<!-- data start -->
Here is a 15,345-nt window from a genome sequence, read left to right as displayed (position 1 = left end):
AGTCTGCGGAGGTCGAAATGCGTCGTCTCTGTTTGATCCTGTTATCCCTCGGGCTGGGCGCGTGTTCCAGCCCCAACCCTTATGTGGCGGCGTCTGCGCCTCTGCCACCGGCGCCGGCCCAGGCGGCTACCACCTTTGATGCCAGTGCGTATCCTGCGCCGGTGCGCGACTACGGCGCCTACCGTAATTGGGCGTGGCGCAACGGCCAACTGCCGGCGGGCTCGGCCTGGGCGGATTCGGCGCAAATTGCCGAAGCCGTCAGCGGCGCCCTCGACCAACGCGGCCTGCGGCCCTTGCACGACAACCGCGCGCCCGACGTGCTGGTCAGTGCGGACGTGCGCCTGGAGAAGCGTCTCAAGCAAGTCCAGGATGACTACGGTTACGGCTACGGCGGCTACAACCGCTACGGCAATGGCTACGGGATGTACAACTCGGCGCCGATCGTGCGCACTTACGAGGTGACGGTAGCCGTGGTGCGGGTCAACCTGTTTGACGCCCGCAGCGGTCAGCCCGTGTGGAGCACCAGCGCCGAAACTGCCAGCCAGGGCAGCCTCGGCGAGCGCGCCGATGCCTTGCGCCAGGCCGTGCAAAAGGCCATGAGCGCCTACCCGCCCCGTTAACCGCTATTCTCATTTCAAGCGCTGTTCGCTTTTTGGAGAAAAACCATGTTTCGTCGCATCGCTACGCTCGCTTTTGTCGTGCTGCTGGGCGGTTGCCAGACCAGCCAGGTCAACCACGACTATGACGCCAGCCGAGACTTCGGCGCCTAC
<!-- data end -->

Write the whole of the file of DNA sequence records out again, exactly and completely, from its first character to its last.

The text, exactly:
Here is a 15,345-nt window from a genome sequence, read left to right as displayed (position 1 = left end):
AGTCTGCGGAGGTCGAAATGCGTCGTCTCTGTTTGATCCTGTTATCCCTCGGGCTGGGCGCGTGTTCCAGCCCCAACCCTTATGTGGCGGCGTCTGCGCCTCTGCCACCGGCGCCGGCCCAGGCGGCTACCACCTTTGATGCCAGTGCGTATCCTGCGCCGGTGCGCGACTACGGCGCCTACCGTAATTGGGCGTGGCGCAACGGCCAACTGCCGGCGGGCTCGGCCTGGGCGGATTCGGCGCAAATTGCCGAAGCCGTCAGCGGCGCCCTCGACCAACGCGGCCTGCGGCCCTTGCACGACAACCGCGCGCCCGACGTGCTGGTCAGTGCGGACGTGCGCCTGGAGAAGCGTCTCAAGCAAGTCCAGGATGACTACGGTTACGGCTACGGCGGCTACAACCGCTACGGCAATGGCTACGGGATGTACAACTCGGCGCCGATCGTGCGCACTTACGAGGTGACGGTAGCCGTGGTGCGGGTCAACCTGTTTGACGCCCGCAGCGGTCAGCCCGTGTGGAGCACCAGCGCCGAAACTGCCAGCCAGGGCAGCCTCGGCGAGCGCGCCGATGCCTTGCGCCAGGCCGTGCAAAAGGCCATGAGCGCCTACCCGCCCCGTTAACCGCTATTCTCATTTCAAGCGCTGTTCGCTTTTTGGAGAAAAACCATGTTTCGTCGCATCGCTACGCTCGCTTTTGTCGTGCTGCTGGGCGGTTGCCAGACCAGCCAGGTCAACCACGACTATGACGCCAGCCGAGACTTCGGCGCCTAC